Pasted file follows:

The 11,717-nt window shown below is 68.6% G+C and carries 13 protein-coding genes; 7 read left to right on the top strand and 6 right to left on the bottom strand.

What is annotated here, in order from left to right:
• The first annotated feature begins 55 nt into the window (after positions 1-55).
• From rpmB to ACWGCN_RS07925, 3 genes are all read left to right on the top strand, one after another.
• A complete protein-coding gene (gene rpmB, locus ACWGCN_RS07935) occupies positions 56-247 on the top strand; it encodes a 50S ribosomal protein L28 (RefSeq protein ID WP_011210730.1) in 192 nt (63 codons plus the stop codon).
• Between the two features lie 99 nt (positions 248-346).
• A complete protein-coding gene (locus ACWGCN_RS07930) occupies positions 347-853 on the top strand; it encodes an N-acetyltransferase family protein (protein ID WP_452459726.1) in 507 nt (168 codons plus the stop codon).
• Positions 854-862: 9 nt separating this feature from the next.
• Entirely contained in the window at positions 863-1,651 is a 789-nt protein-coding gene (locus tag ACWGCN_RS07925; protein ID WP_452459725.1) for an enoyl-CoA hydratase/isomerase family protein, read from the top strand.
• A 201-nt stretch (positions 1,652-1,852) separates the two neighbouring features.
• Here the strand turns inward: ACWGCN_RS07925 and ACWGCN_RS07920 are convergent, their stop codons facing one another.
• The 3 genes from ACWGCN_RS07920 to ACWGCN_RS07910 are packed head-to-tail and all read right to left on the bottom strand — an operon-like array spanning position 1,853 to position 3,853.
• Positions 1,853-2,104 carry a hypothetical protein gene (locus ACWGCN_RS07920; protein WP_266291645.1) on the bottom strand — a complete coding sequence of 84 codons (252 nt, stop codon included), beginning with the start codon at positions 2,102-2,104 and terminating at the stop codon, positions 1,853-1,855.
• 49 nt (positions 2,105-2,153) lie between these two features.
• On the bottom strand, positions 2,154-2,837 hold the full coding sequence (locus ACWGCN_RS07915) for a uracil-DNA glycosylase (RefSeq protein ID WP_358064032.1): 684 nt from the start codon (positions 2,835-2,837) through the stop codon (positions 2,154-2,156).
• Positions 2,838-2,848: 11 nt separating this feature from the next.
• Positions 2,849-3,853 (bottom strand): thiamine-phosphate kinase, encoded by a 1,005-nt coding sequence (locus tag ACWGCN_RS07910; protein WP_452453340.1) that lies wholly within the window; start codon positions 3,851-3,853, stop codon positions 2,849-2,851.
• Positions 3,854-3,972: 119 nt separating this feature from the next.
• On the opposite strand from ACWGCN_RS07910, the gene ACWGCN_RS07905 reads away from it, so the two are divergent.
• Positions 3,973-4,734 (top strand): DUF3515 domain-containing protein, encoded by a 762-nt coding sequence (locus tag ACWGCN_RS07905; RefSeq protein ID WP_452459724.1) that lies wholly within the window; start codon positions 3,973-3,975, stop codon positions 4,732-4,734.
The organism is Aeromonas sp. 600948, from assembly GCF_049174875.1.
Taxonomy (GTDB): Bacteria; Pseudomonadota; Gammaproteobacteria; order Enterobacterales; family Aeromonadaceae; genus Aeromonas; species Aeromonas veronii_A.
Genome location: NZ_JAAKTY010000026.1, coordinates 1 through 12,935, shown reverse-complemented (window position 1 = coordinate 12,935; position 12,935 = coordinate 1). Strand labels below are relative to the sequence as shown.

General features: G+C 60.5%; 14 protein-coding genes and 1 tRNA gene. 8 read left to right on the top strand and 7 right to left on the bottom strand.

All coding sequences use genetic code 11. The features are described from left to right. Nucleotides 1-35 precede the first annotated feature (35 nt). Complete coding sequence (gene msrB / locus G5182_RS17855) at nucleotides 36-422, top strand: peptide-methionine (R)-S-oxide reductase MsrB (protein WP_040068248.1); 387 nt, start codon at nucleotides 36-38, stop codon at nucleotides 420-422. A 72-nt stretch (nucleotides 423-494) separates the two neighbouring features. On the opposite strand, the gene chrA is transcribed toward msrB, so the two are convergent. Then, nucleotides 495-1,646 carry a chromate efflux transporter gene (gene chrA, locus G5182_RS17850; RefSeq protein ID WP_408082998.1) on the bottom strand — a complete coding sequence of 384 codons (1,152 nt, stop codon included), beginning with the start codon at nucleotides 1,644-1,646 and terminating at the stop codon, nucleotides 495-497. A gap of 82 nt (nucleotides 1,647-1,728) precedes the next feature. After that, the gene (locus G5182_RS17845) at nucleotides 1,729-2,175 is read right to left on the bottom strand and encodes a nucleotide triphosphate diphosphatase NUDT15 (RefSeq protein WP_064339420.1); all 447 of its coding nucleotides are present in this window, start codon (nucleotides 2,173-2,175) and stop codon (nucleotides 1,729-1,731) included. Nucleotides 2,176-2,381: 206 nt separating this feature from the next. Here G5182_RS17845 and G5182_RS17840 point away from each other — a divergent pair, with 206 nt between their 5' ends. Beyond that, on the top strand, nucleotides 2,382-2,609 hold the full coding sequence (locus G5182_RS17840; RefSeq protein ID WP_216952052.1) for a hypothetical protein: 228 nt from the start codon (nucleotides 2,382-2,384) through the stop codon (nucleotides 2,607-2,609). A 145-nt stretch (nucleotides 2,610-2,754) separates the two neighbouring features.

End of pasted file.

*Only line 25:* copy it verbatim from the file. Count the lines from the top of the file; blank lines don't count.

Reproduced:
All coding sequences use genetic code 11. The features are described from left to right. Nucleotides 1-35 precede the first annotated feature (35 nt). Complete coding sequence (gene msrB / locus G5182_RS17855) at nucleotides 36-422, top strand: peptide-methionine (R)-S-oxide reductase MsrB (protein WP_040068248.1); 387 nt, start codon at nucleotides 36-38, stop codon at nucleotides 420-422. A 72-nt stretch (nucleotides 423-494) separates the two neighbouring features. On the opposite strand, the gene chrA is transcribed toward msrB, so the two are convergent. Then, nucleotides 495-1,646 carry a chromate efflux transporter gene (gene chrA, locus G5182_RS17850; RefSeq protein ID WP_408082998.1) on the bottom strand — a complete coding sequence of 384 codons (1,152 nt, stop codon included), beginning with the start codon at nucleotides 1,644-1,646 and terminating at the stop codon, nucleotides 495-497. A gap of 82 nt (nucleotides 1,647-1,728) precedes the next feature. After that, the gene (locus G5182_RS17845) at nucleotides 1,729-2,175 is read right to left on the bottom strand and encodes a nucleotide triphosphate diphosphatase NUDT15 (RefSeq protein WP_064339420.1); all 447 of its coding nucleotides are present in this window, start codon (nucleotides 2,173-2,175) and stop codon (nucleotides 1,729-1,731) included. Nucleotides 2,176-2,381: 206 nt separating this feature from the next. Here G5182_RS17845 and G5182_RS17840 point away from each other — a divergent pair, with 206 nt between their 5' ends. Beyond that, on the top strand, nucleotides 2,382-2,609 hold the full coding sequence (locus G5182_RS17840; RefSeq protein ID WP_216952052.1) for a hypothetical protein: 228 nt from the start codon (nucleotides 2,382-2,384) through the stop codon (nucleotides 2,607-2,609). A 145-nt stretch (nucleotides 2,610-2,754) separates the two neighbouring features.